I am a big fan of street markets and a sucker for nostalgia. When we planned to come up to Hamburg for a weekend from Berlin, Isemarkt popped into my mind immediately. The market part of that urge is understandable. Isemarkt is a long open-air European style market in Hamburg which stretches out between two stations of the elevated train under the tracks.
The nostalgia part comes from 1994. That was the first year I came to Germany. It was a very hot 2 months in the summer at a homestay near Hamburg. Isemarkt was one of the first places my host family brought me and I was hooked. This market was my first European market. And you never forget your first, right?
What is the Isemarkt?
Isemarkt extends along Isestrasse north west of the city center of Hamburg. It is found between two stations on the circular U3 line. Hoheluft and Eppendorfer Baum stops are at each end allowing you to walk through from one to the other as one long row. This website claims that it is the largest outdoor market in Europe at a kilometer long.
The Isemarkt is open on Tuesdays and Fridays from 8:30am-2pm, so make sure you plan accordingly. (Planning is the German secret you know.)
What do they have at the Isemarkt?
I remember very clearly being offered a horse sausage from a vendor in the 90’s when I was there as a teenager. I didn’t see that in the sausage stalls, but plenty of other Hamburger specialties did show their faces. Fisch sandwiches and the ubiquitous sausage on a bread roll are easy to find amongst the produce stalls.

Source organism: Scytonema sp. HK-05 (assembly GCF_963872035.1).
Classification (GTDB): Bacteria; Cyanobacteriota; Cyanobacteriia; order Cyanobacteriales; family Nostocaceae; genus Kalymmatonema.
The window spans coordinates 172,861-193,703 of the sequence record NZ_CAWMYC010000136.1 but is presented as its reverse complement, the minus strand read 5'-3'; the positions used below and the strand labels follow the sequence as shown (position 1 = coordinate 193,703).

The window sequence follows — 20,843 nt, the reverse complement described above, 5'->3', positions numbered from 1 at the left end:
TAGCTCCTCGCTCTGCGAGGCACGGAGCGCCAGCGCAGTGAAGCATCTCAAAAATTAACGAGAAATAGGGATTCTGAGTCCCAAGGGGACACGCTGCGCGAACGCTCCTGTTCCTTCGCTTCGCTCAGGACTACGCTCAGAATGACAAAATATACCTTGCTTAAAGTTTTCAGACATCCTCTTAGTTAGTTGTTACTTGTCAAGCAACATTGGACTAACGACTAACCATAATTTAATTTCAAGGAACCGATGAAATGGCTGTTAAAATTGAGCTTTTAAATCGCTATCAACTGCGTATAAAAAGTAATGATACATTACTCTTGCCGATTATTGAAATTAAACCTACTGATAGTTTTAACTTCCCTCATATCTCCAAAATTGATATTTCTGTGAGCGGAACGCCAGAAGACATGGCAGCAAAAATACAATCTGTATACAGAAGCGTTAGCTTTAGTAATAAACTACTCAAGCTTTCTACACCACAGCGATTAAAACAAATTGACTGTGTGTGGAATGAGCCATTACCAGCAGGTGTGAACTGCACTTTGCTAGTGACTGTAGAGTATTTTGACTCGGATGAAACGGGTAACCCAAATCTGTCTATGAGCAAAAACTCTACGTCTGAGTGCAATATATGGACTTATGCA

It is a very typical Germanic farmer-style market. Most of the stands are selling fruit and vegetables. The usual suspects are available at nearly every stand. I did see a stand that specialized only in potatoes though. The round tubers flowing over the table in a handful of varieties. In classic German fashion, offerings at the Isemarkt are seasonal and regional. On the crisp cold November Friday morning that we visited, pumpkins were a plenty.
This is still Germany, so bread features very heavily. The bread was not much like what I am used to in the bakeries at home in Freiburg. Laugen was not as common, though other forms of breads and even cookies abounded. Germany’s regionalism is alive and well.
Hamburg is city whose history is tied into the sea and trade. This influence is shown in the form of the many fish stalls as well as a few spice stalls imported from overseas. And however regional Germany is, we even saw a Schwarzwalder Specialities stall selling stuff from down near Freiburg.
Isemarkt is primarily a food market, but there are a few non-food places mixed in as well. We saw a stall selling all manner of brushes in every shape and size imaginable. One guy even had winter hats with big fluffy balls on top which lit up.
How is Isemarkt different?
You have seen markets? You have been to German markets too. Is this that much different? Well, maybe not. It does have a very Hamburg feel to it in my mind though. It is possible that my mind is colored by the nostalgia, but still I like that fish figures so prominently. And beyond that, eel (Aale) is an option as well. Eel just screams Hamburg to me.
I also find it quite unique to be under the train tracks. it is a nice place to walk in the rain amidst the bustle. If you really can’t stand crowds, be aware that since it is only one row it can end up with little people traffic jams. Even so, it is only open on Tuesdays and Fridays, so will not be as crowded as a Saturday market could be.